Wholeness  “…(God) made Him who knew no sin to be sin on our behalf, so that we might become the righteousness of God in Him” II Corinthians 5:21   Yes!  The invitation goes beyond “not sinning” as we religious people typically regard not sinning.  The vision is much more positive, more summit like.  God letting us know that we’re invited to nothing less than displaying God’s character in our daily living.  The good, generous, gracious, righteous, wise, loving, and holy God is inviting us to nothing less than these same qualities finding expression in our own daily living.  Summits.  All of them; they’re ours to enjoy – and yes, getting there will require conquering fear. 

After the third summit, we take a photo with our companions, the two 17 year old German girls who are out in pursuit of their first adventure.  We survey the descent that’s yet ahead, followed by yet four more exposed ascents on rocky ridges with carefully placed cables as aides.  It looks daunting, and is.  Inge speaks of the challenge ahead, how frightened she’s been, and how she’s not so keen on continuing, but then adds “and yet we must do it”. 

Exactly!  The beauty of this particular day of seven summits is that not ascending is simply not an option.  I must proceed forward if I’m to reach the destination of the next hut.  The only other option is returning to last night’s hut and then hiking all the way back to Innsbruck.  It’s go forward miss the whole reason we came here.  No, simply not falling won’t cut it on this trip.   And for this, I’ll be forever grateful. 

alps 4Fear of falling must be overcome, lest we settle for sin management and religious propriety.  We must climb the high exposed ridges of generosity, where giving is sacrificial and leads to trust.  The cliffs of freedom from addiction must be transcended, and this requires the risks of vulnerability and the courage to face our pain.  The steep rocks of love for the stranger and refugee are vital terrain in this age of fear, but it requires living with the realization your open heart and home is at risk by the very nature of opening to people you don’t know, and sometimes even people you do know!

The faith mountaineers who have gone before us have shown us the way.  They opened their homes, hearts, and wallets.  They stood for the disenfranchised and oppressed, some at the cost of their lives!  They risked vulnerability in their pursuit of wholeness and healing, coming clean about their addictions and infidelities.  They forgave betrayals in Rwanda, England, Pennsylvania, South Carolina, even when it hurt to do so.  They rose above the valleys of mediocrity.  Had their paradigm been merely “not falling” they’d have stayed home.  But alas, the focus of the life for which we’ve been created is the summit, the high calling of being voices of hope and mercy in a despairing world.  When the is the vision, the risk of falling is, by comparison, inconsequential.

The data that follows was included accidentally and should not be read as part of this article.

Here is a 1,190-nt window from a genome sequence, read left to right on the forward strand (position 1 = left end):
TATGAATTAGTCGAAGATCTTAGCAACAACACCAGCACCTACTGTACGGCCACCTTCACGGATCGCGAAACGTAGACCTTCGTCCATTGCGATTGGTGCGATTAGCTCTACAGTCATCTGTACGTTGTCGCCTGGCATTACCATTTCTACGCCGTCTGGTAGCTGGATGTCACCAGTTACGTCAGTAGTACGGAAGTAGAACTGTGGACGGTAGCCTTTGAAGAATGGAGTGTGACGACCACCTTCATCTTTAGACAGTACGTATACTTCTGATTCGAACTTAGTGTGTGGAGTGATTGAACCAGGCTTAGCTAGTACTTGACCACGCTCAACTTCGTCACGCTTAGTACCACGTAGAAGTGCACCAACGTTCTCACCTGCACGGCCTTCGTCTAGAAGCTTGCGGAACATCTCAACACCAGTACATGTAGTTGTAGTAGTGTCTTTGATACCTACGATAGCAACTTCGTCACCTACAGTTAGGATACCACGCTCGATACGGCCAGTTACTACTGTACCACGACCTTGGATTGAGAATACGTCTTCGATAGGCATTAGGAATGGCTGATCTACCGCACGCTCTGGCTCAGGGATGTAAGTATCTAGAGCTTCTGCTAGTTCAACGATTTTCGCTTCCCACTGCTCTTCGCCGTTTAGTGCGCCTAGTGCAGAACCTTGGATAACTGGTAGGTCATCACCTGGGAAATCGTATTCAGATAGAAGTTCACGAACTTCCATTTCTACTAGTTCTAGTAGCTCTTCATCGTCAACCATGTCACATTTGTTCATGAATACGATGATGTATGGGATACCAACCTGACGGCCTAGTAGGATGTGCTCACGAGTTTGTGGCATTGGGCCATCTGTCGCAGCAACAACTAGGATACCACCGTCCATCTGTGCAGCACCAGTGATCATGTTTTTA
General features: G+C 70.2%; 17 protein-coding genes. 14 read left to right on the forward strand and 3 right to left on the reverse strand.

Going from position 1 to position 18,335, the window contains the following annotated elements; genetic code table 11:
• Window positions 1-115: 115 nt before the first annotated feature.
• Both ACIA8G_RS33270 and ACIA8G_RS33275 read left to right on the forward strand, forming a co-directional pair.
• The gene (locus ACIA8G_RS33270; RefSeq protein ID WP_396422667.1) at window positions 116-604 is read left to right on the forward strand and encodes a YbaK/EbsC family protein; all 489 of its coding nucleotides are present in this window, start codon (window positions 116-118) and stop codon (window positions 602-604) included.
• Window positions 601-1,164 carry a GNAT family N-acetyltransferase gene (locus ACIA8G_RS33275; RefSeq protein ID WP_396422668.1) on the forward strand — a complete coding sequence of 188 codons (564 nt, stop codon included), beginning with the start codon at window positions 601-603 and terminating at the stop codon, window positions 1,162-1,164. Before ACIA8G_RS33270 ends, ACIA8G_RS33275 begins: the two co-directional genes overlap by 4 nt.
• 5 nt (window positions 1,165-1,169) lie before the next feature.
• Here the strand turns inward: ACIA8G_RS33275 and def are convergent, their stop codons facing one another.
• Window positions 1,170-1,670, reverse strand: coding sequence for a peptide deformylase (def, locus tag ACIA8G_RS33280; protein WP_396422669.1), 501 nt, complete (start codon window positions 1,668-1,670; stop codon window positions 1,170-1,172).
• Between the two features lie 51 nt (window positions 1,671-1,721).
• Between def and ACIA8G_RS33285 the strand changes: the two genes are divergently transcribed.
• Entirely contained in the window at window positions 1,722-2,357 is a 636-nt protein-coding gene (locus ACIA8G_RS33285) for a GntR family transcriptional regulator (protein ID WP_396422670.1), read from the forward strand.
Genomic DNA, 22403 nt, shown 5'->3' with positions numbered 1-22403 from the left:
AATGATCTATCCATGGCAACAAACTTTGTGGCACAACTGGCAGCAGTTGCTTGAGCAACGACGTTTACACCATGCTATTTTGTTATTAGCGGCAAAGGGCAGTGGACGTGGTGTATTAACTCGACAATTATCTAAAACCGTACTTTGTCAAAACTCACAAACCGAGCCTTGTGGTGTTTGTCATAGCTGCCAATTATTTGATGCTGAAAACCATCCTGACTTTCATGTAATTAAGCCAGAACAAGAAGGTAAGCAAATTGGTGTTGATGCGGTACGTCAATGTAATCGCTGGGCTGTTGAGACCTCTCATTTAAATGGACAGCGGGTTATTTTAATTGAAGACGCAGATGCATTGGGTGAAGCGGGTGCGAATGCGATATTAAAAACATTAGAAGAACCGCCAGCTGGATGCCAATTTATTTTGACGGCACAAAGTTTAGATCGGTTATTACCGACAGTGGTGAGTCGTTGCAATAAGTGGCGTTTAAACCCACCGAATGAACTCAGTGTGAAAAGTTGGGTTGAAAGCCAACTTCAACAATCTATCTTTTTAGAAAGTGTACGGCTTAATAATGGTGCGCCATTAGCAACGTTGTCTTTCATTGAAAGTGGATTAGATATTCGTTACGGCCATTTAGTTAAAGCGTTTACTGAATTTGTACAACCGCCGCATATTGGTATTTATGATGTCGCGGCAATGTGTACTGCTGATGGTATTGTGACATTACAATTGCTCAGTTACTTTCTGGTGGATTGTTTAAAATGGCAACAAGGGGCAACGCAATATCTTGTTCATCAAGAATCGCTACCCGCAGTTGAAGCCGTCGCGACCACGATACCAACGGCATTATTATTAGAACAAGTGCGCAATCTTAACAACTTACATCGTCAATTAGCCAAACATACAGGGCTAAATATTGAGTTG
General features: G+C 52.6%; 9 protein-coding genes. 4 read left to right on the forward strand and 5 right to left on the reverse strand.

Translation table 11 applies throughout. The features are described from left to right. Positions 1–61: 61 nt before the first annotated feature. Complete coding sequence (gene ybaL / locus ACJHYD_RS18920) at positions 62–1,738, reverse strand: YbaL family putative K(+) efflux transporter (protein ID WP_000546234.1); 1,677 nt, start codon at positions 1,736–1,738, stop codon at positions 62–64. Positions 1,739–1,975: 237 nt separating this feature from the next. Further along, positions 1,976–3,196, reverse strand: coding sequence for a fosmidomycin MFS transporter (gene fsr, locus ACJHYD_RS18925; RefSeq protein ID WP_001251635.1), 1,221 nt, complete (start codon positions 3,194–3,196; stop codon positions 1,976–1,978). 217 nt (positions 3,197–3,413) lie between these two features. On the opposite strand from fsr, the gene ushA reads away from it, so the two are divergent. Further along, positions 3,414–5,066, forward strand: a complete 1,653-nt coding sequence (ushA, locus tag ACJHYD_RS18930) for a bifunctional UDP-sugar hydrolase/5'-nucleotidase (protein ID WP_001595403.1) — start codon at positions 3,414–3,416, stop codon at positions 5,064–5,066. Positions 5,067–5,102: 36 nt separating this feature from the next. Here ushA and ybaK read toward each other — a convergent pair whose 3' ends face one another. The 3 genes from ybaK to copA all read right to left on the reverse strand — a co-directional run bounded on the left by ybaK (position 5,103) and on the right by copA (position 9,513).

Are you “living small” by focusing on not falling, or do you have a vision for the summit?   When the voice of fear starts whispering lies and inviting me to live small, I’m careful to listen to a different voice – it’s the voice of Jesus, who went the distance, and he offers seven words for seven summits:  Fear not – for I am with you!

Mythical Freedom and Real Freedom

What_does_freedom_really_mean.jpgYesterday we celebrated freedom here in America.

But what does “the land of the free” really mean? And in what sense are we free?  The questions weren’t political for me this year but theological, because there’s a Declaration of Independence in the kingdom of God that was spoken by Christ himself, and it’s available for all people, all nations, for all eternity, without contingencies.  So in the wake of the fireworks and hot dogs yesterday, and the expressions of gratitude for the unique gifts and strength of my nation, it’s important that we who follow Christ make a distinction between the political/philosophical freedom that defines are culture, and the freedom found in Christ.  They’re vastly different, and to be blunt, one is more life giving, and thus more important, than the other.

He’s at a festival in the 8th chapter of John when he says, “you are truly my disciples if you remain faithful to my teaching.  Then you will know the truth, and the truth will set you free.”